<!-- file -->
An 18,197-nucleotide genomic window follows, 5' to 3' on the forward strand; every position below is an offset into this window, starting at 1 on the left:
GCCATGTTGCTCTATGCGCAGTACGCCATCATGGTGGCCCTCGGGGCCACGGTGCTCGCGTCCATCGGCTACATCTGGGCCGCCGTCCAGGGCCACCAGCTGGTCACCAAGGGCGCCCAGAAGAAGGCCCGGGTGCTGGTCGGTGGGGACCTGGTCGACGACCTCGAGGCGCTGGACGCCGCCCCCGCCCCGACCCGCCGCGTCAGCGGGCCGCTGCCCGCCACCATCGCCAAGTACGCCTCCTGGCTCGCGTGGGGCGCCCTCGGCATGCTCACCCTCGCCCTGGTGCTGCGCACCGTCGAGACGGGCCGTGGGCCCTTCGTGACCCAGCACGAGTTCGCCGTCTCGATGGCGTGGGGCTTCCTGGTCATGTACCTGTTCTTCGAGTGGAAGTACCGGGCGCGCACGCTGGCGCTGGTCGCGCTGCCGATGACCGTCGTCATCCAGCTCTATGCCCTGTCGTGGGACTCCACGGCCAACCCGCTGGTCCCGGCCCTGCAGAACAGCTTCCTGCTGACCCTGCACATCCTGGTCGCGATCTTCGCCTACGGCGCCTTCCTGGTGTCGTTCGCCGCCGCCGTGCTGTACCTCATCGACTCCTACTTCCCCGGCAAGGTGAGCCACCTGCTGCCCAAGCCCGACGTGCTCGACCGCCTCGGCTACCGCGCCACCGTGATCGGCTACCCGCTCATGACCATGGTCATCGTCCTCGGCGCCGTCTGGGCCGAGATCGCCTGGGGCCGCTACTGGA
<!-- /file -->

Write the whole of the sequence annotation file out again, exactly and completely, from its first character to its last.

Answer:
An 18,197-nucleotide genomic window follows, 5' to 3' on the forward strand; every position below is an offset into this window, starting at 1 on the left:
GCCATGTTGCTCTATGCGCAGTACGCCATCATGGTGGCCCTCGGGGCCACGGTGCTCGCGTCCATCGGCTACATCTGGGCCGCCGTCCAGGGCCACCAGCTGGTCACCAAGGGCGCCCAGAAGAAGGCCCGGGTGCTGGTCGGTGGGGACCTGGTCGACGACCTCGAGGCGCTGGACGCCGCCCCCGCCCCGACCCGCCGCGTCAGCGGGCCGCTGCCCGCCACCATCGCCAAGTACGCCTCCTGGCTCGCGTGGGGCGCCCTCGGCATGCTCACCCTCGCCCTGGTGCTGCGCACCGTCGAGACGGGCCGTGGGCCCTTCGTGACCCAGCACGAGTTCGCCGTCTCGATGGCGTGGGGCTTCCTGGTCATGTACCTGTTCTTCGAGTGGAAGTACCGGGCGCGCACGCTGGCGCTGGTCGCGCTGCCGATGACCGTCGTCATCCAGCTCTATGCCCTGTCGTGGGACTCCACGGCCAACCCGCTGGTCCCGGCCCTGCAGAACAGCTTCCTGCTGACCCTGCACATCCTGGTCGCGATCTTCGCCTACGGCGCCTTCCTGGTGTCGTTCGCCGCCGCCGTGCTGTACCTCATCGACTCCTACTTCCCCGGCAAGGTGAGCCACCTGCTGCCCAAGCCCGACGTGCTCGACCGCCTCGGCTACCGCGCCACCGTGATCGGCTACCCGCTCATGACCATGGTCATCGTCCTCGGCGCCGTCTGGGCCGAGATCGCCTGGGGCCGCTACTGGA